Chesterton Tribune



Commissioners offer to use CEDIT to fund jail medical staff

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The Porter County Commissioners want to take a “pro-active” approach in aiding the County Council and the Sheriff’s Department, said Commissioner President John Evans, R-North.

He and fellow commissioners Nancy Adams, R-Center, and Laura Shurr Blaney, D-South, at their meeting Tuesday said they are willing to pledge upwards of $2 million in unallocated county economic development income tax (CEDIT) funds toward two major funding challenges in the 2014 County budgets Ð the new medical personnel at Porter County Jail and the Enhanced 911 Communications Center.

Both were hot discussion topics at the County Council meeting last week when the Council voted to hire two new medical officers to handle the large inmate population. The Council also agreed to use $1.1 million of the hospital sale interest fund toward new protocol software and new consoles to open up more police and fire channels on dispatch radios.

But Council members like Dan Whitten, D-At Large, felt it would be best for the Commissioners be in step with the Council as it deliberates strategies to hire jail staff and to maintain the budget for E-911, as it is reportedly the rainy day funds for operations may be depleted by next fall.

The Council called for a meeting to openly discuss the funding obstacles before the Council’s yearly budget work gets underway on Wednesday, Sept. 11. As of this morning, the joint meeting date has yet to be set.

Evans said his board is ready to talk about budgets and is offering up the CEDIT funds.

“We’re just trying to help out with (the Council’s) plans,” he said. “The right thing to do would be to get this out in front of all of us.”

The County’s General Fund levy will be less than what it was last year, he added, although income tax revenues are up this year.

Also, Evans gave the Council a heads up on the Commissioners’ plans to request during the annual budget hearings this month restoration of $2 million of their health insurance budget to cover the rest of the year.

The Commissioners had their budget slashed by a slim majority of County Council members last year in the eleventh hour of the 2013 budget hearings from $9 million to $5,964,986. As of now, there is a balance of $466,738 remaining in the Commissioner’s health insurance funds from that amount which may or may not run out depending on the number of claims made between now and the end of the year.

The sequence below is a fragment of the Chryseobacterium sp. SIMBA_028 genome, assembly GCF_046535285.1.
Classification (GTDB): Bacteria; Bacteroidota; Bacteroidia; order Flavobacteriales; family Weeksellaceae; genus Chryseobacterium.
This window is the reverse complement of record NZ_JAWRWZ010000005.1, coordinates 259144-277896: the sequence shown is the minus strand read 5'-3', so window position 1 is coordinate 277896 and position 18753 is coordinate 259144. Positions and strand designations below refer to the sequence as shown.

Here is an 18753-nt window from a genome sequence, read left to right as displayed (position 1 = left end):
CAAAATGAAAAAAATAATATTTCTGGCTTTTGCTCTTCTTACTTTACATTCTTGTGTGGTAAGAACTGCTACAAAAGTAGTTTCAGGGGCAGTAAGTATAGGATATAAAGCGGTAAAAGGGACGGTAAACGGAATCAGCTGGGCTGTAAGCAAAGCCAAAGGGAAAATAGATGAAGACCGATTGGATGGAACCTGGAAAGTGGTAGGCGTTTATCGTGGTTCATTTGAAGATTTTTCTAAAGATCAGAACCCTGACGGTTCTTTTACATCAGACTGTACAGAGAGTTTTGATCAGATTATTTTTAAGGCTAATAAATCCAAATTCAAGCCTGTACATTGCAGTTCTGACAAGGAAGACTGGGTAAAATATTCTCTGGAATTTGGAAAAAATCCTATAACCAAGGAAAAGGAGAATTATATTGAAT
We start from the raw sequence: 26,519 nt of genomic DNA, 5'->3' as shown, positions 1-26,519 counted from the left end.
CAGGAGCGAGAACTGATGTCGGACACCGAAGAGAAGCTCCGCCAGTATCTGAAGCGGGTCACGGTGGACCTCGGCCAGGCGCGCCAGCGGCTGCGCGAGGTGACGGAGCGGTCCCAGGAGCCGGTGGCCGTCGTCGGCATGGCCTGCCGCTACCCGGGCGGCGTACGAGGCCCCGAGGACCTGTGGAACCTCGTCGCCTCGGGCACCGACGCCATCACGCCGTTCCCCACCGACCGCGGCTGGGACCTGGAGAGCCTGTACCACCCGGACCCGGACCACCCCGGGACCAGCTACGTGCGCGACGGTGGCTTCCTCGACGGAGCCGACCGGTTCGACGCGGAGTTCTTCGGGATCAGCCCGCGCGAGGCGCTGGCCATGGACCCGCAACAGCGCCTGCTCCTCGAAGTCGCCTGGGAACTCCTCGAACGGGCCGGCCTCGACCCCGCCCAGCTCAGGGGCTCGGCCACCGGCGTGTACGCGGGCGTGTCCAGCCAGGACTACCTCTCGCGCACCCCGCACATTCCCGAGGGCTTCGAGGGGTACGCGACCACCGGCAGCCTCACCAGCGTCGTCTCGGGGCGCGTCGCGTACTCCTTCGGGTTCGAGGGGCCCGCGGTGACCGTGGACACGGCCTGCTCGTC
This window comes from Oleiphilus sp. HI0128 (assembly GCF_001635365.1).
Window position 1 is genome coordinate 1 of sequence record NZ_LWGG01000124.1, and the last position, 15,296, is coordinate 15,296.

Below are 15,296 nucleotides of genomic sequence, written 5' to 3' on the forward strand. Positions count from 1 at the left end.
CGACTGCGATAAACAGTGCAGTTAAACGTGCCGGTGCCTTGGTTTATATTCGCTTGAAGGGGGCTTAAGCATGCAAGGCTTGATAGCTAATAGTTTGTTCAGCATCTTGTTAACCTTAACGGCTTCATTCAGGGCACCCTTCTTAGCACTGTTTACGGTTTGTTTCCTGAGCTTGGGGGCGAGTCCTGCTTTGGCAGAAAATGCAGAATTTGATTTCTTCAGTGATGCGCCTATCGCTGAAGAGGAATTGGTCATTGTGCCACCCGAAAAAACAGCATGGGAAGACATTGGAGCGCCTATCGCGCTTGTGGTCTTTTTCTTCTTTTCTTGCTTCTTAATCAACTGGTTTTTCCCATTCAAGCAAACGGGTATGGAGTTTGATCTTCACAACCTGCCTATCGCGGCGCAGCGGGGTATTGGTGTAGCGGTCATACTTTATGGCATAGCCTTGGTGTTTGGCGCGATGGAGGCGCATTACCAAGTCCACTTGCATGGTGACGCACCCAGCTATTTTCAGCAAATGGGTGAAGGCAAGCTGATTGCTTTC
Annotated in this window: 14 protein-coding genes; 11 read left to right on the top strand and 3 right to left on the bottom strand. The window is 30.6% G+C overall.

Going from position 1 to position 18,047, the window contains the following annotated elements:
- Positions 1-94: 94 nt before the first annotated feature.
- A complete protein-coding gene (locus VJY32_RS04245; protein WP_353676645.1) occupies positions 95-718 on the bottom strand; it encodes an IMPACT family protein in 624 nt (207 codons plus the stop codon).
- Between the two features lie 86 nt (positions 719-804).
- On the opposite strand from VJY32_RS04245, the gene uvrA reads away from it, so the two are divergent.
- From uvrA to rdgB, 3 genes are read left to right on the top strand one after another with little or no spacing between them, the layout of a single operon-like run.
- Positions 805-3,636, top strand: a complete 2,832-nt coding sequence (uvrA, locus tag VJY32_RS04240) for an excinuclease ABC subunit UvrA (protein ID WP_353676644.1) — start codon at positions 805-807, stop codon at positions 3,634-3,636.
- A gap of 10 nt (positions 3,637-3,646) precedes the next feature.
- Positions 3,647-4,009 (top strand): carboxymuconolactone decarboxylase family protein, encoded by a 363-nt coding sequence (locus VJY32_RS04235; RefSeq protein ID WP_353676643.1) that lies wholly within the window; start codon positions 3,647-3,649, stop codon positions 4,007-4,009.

The Council’s financial records show that currently there is $1.6 million in health insurance funds across all County budgets.

Jail review program

The Commissioners are getting behind an effort with the Porter County Community Corrections Advisory Board and Porter County PACT on ways to mitigate the growing number of inmates at the County Jail by placing more non-violent offenders in monitoring programs.

Circuit Court Judge Mary Harper, who serves on the advisory board, said that PACT programs currently monitor non-violent offenders after they are sentenced and are allowed to be removed from incarceration.

Harper and PACT Director Tammy O’Neill proposed extending the services to those non-violent offenders who are awaiting trial and sentencing proceedings. The initiative would include hiring one full-time and two part-time employees from PACT that would make assessments of inmates and determine which of them are suited for the monitoring programs.

The additional review program has a cost of $147,690, for which the Commissioners will seek approval from the County Council to draw from unallocated CEDIT which includes the purchase of 30 GPS monitoring systems. Harper said costs for the program will be lower next year as the equipment purchase is a one-time expense.

Using the 30 GPS devices, O’Neill said the County could potentially save up to $290,310 per year based on what it costs per day to house an inmate at the jail.

The program would include daily checks on the offenders and behavior modification services.

Harper said the program will be useful to offenders who don’t have the financial ability to post bail or those who are no-bond continual offenders who would qualify for electronic monitoring.

Harper said it is an ongoing group effort of the community correction advisory board, which includes her and O’Neill, Superior Court Judge Julia Jent, Sheriff David Lain, a County Commissioner, mental health associates and four citizens, to help alleviate the jail population. The issue ignited discussion among officials last month as the County received a letter from the American Civil Liberties Union saying the jail overcrowding conditions are “inexcusable.”

“Everybody is working toward a solution,” said Harper.

Park grants

In other business, Commissioners approved a first reading of two separate ordinances establishing two grant funds for the County Parks Department.

A $5,000 grant was received from Arcelor-Mittal Steel, to be used for the development of outdoor and environmental education.

The other grant, awarded by the Lake Michigan Coastal Program for $31,500, will go toward physical improvements to the south prairie and pond at Sunset Hill Farm County Park.

A second reading for the ordinances will be held at the Commissioners’ next meeting.

Also, Commissioners approved the contract with Motorola for new console hardware system that will enable more channels for police, fire, EMS, and emergency management to operate on. It follows the approval of purchasing the upgraded system for $907,000 with hospital interest funds from the Commissioners and the Council last month. The new equipment is expected to be operable for at least 10 years, E-911 Communications Director Jokantas said.



Posted 9/4/2013